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Why 2012 Could Solve the Universe's Mysteries

What's the Latest Development?

If you're a physics fan, springtime means a new season of exciting discoveries from the Large Hadron Collider, the world's most powerful particle accelerator, located beneath the French-Swiss border. "2012 looks set to be a vintage year for particle physics," said Sergio Bertolucci, director of research at the LHC's home lab CERN. Scientists have increased the power levels at which they smash together fundamental particles, "sending them speeding toward each other at energies of 4 teraelectron volts (TeV), creating a collision energy of 8 TeV—a new world record."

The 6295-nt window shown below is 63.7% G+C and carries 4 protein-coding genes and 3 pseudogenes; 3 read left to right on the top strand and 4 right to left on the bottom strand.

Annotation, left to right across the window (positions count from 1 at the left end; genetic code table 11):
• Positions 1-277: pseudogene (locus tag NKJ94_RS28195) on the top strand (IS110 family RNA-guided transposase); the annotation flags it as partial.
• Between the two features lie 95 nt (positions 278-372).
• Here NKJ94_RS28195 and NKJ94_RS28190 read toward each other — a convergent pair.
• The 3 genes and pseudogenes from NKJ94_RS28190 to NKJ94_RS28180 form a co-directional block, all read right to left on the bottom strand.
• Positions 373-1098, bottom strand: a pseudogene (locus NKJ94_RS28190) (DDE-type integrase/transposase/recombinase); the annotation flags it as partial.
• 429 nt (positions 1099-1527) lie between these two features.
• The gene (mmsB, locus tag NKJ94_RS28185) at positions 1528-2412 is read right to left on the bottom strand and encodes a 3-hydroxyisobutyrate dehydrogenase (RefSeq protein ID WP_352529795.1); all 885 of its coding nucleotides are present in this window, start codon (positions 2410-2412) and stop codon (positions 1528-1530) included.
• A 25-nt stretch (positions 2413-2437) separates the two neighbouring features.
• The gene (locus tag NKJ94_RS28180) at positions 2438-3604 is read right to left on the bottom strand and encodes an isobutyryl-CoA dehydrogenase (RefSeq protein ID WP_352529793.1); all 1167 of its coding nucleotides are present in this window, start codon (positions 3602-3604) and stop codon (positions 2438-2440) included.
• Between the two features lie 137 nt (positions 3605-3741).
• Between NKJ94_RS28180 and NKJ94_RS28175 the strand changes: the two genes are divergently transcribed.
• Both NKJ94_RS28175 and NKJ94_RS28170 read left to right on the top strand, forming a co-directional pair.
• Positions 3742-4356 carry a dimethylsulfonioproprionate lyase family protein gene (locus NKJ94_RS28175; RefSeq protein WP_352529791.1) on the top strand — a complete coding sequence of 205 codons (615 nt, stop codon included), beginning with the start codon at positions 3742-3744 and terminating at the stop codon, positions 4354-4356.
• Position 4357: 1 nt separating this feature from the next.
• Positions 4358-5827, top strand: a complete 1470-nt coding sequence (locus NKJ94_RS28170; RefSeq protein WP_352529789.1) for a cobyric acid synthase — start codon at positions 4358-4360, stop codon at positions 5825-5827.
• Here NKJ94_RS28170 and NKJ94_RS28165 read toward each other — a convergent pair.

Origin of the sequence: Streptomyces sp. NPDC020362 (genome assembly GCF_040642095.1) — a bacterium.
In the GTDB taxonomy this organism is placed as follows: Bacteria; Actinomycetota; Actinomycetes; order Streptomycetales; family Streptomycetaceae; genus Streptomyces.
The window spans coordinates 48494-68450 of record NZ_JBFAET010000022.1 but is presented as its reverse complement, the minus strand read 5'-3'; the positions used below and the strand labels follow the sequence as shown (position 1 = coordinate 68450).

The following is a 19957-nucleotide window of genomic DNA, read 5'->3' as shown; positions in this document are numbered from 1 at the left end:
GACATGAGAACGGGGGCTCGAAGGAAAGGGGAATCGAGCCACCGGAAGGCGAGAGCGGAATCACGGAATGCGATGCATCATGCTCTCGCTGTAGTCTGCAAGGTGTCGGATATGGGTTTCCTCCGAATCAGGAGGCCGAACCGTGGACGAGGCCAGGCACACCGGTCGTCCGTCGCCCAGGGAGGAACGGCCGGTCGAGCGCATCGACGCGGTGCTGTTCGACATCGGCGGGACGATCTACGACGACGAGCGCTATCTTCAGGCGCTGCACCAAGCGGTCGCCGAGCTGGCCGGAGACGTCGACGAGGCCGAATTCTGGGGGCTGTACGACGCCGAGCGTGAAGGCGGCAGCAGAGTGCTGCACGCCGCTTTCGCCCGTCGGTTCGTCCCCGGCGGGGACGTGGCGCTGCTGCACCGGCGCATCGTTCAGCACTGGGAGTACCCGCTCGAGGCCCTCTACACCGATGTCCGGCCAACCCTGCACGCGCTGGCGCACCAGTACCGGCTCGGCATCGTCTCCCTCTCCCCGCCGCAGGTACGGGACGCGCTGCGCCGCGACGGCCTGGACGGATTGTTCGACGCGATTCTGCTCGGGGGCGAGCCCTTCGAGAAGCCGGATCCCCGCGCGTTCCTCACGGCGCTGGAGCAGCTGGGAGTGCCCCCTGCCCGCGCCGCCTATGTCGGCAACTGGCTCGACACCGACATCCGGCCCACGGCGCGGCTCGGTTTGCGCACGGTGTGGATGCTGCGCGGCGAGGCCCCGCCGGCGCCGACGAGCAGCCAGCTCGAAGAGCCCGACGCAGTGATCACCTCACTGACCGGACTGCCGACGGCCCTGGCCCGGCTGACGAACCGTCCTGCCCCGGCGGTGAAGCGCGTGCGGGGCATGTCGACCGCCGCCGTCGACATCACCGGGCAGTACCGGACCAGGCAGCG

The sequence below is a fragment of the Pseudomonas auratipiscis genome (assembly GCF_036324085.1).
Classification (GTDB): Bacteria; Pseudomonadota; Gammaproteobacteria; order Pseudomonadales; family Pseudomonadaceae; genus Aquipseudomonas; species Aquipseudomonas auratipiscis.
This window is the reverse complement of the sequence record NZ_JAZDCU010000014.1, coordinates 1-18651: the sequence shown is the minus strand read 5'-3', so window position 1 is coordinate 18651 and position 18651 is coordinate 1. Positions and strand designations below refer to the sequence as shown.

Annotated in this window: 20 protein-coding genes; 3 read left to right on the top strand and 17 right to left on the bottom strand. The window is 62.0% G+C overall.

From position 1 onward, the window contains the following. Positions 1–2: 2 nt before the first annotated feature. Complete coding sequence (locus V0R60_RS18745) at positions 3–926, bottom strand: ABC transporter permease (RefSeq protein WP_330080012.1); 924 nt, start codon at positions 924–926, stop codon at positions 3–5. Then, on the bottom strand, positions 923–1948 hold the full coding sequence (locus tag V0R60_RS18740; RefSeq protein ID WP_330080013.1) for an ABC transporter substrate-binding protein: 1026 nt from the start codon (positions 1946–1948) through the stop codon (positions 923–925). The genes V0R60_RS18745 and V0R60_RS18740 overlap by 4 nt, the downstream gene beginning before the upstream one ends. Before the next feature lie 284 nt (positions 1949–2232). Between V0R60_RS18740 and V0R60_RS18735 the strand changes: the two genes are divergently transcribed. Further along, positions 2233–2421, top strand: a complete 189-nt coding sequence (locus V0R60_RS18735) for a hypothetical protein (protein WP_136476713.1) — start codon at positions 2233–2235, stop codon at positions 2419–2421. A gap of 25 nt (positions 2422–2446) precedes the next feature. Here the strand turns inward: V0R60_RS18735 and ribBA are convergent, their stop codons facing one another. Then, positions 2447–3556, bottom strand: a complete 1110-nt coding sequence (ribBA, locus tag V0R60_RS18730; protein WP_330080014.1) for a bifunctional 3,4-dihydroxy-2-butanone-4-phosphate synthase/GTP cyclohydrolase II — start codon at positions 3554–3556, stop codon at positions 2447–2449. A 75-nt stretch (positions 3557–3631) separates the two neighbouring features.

What's the Big Idea?

What do the physicists who operate the LHC expect to find this year? Nothing more than the answers to our most puzzling physical questions. Among them are the existence of the Higgs boson as well as particles predicted to exist by a physics theory called supersymmetry. "If supersymmetric particles are discovered, they may offer an explanation for the mystery of dark matter, the invisible stuff thought to make up most of the matter in the universe." Ultimately, the collider will run at 7TeVeach, producing a collision energy of 14 TeV. The power-up will require the machine to shutdown for refurbishment at the end of the year. 

Photo credit: Wikimedia Commons


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